I had a taste, once, of someone using grammar to do a hatchet job on something that was full of meaning for me.
Meeting Freire’s Methods
I was at a day-long workshop in Vancouver led by Carmen Rodriguez and Don Sawyer. I was new to adult education, and eager to learn; their topic was using Freirean methods with literacy/adult education students in Canada. I found the whole day exciting, and many of the things they said, and modelled as they went along, clicked right into place, although I think I had never heard of Freire until that day.
As an end to the session they divided us into small groups, and gave each group something that could be used as a prompt for a lesson. We were to examine, listen to or read the prompt our group was given, and plan how we might use it with our students.
Bread and Roses
I was teamed up with two other women, who said, as we introduced each other, that they taught English to immigrants and refugees. They also were new to the ideas presented that day, but I could tell they were not as enthusiastic as I was. They were worried about how we could come up with a lesson on the spot, using whatever prompt we were given.
Carmen gave us a portable tape player (you can tell how long ago this was) with a tape inside for us to listen to, and three copies of the lyrics to the song on the tape. It was “Bread and Roses.” You can hear it here, sung by Joan Baez or Judy Collins.
When I saw the title on the lyrics sheet, my heart gave a little leap. It was a song I had sung and heard sung many times on International Women’s Day as I marched with other women, or ate with them afterwards. I knew the origin of that song, and it reminded me of countless friends and sisters in the women’s movement, reminded me of demonstrations we had organized for equal pay, for day care, for freedom from violence, for rights to control our bodies. They were causes that I felt passionate about; more, it was feminism that had helped me change from a timid, self-effacing girl to a confident woman not afraid to stand up for myself and others. I was fighting for bread and roses both, and had been for many years.
Before we hit “play,” I told my group that I knew the song. The other two expressed their relief that I had some prior knowledge. They were a little at sea with the scope of the work we were supposed to do. “Good,” said one. “If you know the song, you’ll know what to do with it.”
As the song began, I realized how perfectly it would work with my students, who knew what it was to struggle to live, to find work, to make enough money, and who wanted more, who often told me they had come back to school so their kids could have a better life. My class could talk and write in many directions, beginning with this song.
But as the song went on, I forgot about my students and was carried back to my Ottawa days as an activist in the women’s movement. I was filled with memories of people from my past, and picket lines, demonstrations, meetings with politicians, discussions, and dancing and parties and falling in love… I was filled with longing for that old life. The tears streamed down my face.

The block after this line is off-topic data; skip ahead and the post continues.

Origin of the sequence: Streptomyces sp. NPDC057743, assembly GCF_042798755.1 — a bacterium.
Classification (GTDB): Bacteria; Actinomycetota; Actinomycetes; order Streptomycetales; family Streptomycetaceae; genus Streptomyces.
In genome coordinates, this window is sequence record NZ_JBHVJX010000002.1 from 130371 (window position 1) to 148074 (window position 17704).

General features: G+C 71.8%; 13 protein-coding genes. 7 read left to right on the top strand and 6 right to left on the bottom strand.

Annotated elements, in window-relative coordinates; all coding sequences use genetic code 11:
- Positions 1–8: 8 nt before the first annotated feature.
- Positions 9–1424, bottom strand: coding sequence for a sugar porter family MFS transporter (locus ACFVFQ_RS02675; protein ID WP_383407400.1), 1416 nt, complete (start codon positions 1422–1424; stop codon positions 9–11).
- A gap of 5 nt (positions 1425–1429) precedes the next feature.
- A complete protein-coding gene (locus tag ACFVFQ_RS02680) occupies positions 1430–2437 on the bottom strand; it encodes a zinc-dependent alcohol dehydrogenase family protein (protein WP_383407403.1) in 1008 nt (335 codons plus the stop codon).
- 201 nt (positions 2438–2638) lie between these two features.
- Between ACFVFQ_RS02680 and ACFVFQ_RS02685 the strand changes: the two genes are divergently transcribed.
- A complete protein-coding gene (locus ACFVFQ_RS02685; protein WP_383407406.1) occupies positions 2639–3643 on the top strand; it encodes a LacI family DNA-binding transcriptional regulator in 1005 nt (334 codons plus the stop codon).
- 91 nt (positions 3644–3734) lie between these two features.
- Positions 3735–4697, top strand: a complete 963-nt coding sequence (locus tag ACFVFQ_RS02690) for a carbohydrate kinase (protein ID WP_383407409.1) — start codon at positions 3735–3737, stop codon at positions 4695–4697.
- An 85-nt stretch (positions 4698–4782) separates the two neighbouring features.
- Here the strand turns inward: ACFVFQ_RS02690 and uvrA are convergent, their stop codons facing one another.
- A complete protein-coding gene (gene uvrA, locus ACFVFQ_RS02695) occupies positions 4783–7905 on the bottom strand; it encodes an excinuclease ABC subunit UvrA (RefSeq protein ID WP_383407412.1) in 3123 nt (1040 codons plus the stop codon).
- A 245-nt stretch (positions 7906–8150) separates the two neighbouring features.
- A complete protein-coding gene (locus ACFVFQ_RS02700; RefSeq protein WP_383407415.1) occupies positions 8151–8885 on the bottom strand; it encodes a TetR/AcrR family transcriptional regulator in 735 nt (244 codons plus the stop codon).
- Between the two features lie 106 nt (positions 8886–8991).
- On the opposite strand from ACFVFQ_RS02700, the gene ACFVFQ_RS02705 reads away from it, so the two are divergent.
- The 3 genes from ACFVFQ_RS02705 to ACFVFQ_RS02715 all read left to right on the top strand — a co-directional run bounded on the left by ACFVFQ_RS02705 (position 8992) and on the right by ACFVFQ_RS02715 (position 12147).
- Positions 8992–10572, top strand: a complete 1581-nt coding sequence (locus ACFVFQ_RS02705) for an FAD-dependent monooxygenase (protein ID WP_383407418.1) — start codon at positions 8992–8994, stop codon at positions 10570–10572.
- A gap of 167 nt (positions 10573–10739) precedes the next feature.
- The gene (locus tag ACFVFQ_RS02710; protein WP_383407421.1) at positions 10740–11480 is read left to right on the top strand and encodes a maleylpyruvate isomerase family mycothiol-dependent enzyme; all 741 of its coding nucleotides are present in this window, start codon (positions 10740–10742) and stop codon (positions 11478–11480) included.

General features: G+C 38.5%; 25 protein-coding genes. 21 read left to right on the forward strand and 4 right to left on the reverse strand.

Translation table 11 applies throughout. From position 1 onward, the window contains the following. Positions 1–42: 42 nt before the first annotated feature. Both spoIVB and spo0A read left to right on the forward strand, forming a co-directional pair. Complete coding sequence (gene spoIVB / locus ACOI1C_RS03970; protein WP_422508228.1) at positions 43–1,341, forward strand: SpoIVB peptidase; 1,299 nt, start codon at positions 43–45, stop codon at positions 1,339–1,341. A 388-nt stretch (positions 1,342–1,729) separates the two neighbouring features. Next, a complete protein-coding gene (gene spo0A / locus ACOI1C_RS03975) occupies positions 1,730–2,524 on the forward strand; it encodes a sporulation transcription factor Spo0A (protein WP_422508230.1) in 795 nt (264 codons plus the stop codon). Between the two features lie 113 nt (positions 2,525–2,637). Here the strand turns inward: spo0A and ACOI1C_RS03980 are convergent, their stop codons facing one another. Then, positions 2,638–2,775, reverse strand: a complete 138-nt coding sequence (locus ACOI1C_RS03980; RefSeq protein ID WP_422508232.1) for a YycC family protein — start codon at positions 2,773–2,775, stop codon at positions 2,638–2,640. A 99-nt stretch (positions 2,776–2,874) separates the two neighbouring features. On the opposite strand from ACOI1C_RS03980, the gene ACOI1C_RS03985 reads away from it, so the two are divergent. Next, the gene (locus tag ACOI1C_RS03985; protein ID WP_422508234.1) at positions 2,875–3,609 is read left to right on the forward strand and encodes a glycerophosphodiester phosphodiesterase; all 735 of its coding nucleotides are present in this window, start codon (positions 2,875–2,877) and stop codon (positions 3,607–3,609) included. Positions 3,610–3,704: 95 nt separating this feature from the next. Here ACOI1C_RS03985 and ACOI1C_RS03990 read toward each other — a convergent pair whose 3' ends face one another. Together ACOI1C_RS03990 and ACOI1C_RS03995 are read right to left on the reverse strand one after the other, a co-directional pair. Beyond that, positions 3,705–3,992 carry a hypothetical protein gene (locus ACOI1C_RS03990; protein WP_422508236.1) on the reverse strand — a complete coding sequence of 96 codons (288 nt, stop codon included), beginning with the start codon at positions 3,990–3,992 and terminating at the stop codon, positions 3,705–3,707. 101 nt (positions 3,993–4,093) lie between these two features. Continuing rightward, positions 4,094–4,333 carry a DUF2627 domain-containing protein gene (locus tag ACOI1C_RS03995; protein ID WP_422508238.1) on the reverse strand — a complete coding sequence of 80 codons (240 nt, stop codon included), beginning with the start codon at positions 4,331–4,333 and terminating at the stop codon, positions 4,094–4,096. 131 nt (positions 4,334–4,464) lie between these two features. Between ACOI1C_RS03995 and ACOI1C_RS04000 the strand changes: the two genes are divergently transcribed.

When the song ended, I couldn’t speak for a moment, but I could see the looks the other two exchanged. They had no idea what to do with my tears, or why the song, which they heard for the first time, should elicit such a reaction from me.
The Grammar Hatchet Comes Out
As well, they were anxious about the task at hand. “What do you think we should do?” asked one, looking to me to start. The other didn’t wait for me, but jumped right in. “I think we could use it to teach the present continuous tense,” she said. “See how it starts, ‘As we go marching, marching…’”
The other quickly agreed, pointing out the other instances of words ending in “-ing.”
I could see they were going about the task the only way they knew how, but they planned a complete grammar lesson right there and then, in front of me, never acknowledging my tears, or talking about any of the content of the song.
Because they did not notice my tears, because they did not ask me why the song was important to me, because they did not engage with the content, I gradually grew numb. I said literally nothing, and as soon as I could, I left the room.
Although I am fascinated by grammar, and like to talk about it, that day, numb as I was, I could not turn my attention to it.
So that’s how I learned how important it is to treat people’s words tenderly when they bring me their lives on paper. When they bring me their stories, and especially if they write their stories because I ask them to, grammar is the last thing to talk about.
I’ve never had a piece of my own writing hacked to pieces by the grammar hatchet, because I was good at writing “correctly” when I was in school. I can only extrapolate from this experience of having my emotional response hacked to bits to imagine what it must be like for a student to put his life on paper and have the teacher respond to the grammar and punctuation errors.
People will not write anything meaningful if they fear the grammar hatchet. My job as a teacher is to make it safe to write, to make it possible for them to make art out of their lives. Grammar, punctuation, style, organization, rhetoric–all will be part of making the art. But not the first thing. Never the first thing.
When I think about the people whose work I’ve helped bring to an audience, even to a small audience of their classmates, I am in awe that they would trust me with their words and their hearts. So I treat them tenderly.
I’ve had the grammar hatchet turned on me. I know what it feels like.